Design by Committee vs. Design by Dictator

You may remember this video showing a tongue-in-cheek look at how Microsoft would redesign Apple’s iPod packaging:

Apple has always been admired for its design, all the way from the products themselves, to the packaging and advertising. Basically every bit of Apple you see has the same clean, spare design that still manages to provoke an emotional response.

In the November issue of PC Magazine, John Dvorak writes that Microsoft, on the other hand, is perceived as being perpetually in “bad taste”, even though they use good design firms, and a lot of what they do looks great. Their downfall is that they don’t have a single vision of what their brand should look like. And that is something that Apple does better than any company on the planet. It helps that Apple has one guy at the helm: Steve Jobs, a “dictator” who ensures that every step of the way, the product reflects his own vision. Martha Stewart Living Omnimedia is another company that does an incredible job of maintaining its brand identity through myriad product lines. And we all know who runs that place with an iron fist.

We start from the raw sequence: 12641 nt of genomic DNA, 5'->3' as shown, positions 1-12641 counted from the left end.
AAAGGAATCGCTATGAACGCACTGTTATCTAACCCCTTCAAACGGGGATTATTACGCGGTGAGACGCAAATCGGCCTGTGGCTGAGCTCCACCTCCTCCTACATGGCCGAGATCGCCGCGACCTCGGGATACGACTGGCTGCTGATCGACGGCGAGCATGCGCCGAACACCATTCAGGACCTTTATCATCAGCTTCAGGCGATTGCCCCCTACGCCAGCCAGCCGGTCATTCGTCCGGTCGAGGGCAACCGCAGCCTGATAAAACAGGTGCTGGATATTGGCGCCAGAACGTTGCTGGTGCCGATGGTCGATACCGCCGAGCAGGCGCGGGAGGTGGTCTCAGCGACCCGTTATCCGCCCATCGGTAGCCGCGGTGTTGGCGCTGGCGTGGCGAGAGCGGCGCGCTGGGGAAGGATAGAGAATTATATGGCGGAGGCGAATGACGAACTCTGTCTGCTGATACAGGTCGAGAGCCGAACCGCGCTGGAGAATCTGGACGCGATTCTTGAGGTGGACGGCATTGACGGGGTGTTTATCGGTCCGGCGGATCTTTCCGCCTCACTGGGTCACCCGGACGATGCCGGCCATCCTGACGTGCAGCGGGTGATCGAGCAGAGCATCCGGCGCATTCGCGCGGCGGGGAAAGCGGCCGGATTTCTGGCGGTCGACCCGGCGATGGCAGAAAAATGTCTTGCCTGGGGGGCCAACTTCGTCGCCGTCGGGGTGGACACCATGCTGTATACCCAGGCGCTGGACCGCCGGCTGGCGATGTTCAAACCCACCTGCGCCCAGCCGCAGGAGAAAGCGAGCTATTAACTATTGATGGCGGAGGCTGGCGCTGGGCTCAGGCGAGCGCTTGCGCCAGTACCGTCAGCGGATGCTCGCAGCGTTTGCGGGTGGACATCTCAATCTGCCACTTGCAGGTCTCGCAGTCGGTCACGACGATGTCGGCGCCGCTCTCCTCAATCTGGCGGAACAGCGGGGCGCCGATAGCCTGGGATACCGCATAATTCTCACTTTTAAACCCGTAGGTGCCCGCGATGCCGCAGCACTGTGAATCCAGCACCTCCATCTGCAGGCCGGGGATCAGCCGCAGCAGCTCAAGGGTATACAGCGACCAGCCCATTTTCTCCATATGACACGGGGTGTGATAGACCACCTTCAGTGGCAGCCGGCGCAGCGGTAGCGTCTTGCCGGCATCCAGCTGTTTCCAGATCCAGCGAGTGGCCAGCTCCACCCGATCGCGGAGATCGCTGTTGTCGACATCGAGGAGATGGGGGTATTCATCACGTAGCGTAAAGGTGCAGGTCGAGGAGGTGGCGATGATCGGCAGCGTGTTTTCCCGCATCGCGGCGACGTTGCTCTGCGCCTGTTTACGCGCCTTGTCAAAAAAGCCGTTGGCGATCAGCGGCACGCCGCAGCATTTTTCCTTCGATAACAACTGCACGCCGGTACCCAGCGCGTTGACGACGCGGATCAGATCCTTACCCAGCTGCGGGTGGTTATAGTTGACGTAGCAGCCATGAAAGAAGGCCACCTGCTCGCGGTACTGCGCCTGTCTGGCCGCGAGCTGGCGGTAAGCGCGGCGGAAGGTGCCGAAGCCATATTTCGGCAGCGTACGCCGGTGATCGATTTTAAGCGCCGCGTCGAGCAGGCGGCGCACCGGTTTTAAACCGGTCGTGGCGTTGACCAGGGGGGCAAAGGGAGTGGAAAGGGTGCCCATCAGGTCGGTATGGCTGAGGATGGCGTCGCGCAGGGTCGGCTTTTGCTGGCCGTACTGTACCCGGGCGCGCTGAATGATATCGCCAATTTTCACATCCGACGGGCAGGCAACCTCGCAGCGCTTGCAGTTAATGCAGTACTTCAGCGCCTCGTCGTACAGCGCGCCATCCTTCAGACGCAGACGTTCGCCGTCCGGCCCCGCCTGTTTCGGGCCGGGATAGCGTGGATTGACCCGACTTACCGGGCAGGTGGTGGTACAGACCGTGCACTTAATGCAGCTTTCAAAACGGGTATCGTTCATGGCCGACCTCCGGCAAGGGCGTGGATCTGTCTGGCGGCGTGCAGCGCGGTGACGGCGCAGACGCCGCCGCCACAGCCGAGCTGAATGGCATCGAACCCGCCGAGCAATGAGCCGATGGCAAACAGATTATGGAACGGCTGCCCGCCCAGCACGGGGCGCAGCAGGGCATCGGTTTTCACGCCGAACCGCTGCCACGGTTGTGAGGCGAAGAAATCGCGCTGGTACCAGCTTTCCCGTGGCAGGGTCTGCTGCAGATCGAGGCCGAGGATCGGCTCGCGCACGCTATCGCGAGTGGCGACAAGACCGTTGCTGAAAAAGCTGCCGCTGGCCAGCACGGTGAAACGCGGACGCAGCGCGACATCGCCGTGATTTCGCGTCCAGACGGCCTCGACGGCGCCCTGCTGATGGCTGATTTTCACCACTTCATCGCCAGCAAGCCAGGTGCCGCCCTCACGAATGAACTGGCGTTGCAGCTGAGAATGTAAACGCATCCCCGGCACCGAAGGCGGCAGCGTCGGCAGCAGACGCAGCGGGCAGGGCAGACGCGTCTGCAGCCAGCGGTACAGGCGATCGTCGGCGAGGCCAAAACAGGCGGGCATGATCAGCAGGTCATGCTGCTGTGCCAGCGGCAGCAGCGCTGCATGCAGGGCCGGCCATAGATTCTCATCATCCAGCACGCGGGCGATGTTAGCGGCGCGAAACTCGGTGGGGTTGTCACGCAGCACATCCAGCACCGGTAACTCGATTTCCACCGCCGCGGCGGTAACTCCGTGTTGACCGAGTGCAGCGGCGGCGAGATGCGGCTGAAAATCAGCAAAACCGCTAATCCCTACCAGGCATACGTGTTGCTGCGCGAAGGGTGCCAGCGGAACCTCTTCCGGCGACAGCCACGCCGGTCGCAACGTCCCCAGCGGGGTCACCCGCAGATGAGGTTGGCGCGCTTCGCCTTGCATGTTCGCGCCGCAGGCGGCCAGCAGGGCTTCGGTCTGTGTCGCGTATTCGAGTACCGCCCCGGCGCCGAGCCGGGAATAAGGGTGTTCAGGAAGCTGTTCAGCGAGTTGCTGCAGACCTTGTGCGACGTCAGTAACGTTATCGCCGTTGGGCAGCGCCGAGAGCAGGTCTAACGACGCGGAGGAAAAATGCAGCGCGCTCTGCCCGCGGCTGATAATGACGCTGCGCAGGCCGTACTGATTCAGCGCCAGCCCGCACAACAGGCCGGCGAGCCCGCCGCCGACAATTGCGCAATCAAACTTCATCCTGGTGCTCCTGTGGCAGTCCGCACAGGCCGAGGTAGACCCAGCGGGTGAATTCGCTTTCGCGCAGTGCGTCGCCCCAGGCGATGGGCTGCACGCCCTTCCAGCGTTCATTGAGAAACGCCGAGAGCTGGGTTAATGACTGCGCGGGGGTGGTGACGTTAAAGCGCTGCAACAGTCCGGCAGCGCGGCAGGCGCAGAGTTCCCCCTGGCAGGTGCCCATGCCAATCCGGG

At Microsoft, there is a committee of individuals who pool together all their ideas and end up with an “agreeable soulless product.”  There’s no payoff for being different or adventurous – making something safe is the most important thing. Doing something too radical might alienate the other members of the committee or worse. As a result, they never get in the news for doing anything exciting or crazy that captures the public’s imagination. Sure, not everything that Apple’s done has been a huge success, but for every Newton and PowerMac Cube (which I own and love, by the way), you get an iPod or an iPhone – products which outshine all competitors and have redefined the market.

Reading this, I immediately drew a parallel to the graphic design world. It’s a commonly repeated adage that “design by committee” is anathema to good design. With a single vision, you do have the possibility of winding up with something completely hideous, but by the same token, you could easily end up with something sublime. Without a bunch of different opinions needing to be taken into consideration, an artist with a single vision can create a work that has soul, consistency and beauty. Of course, this is not always possible with the constraints of business, needing to adhere to company policies set by lawyers and executives (see video above). Most of us can only imagine what it would be like to work for a benevolent dictator with an eye for design. Challenging, sure. But what beautiful things you could create.

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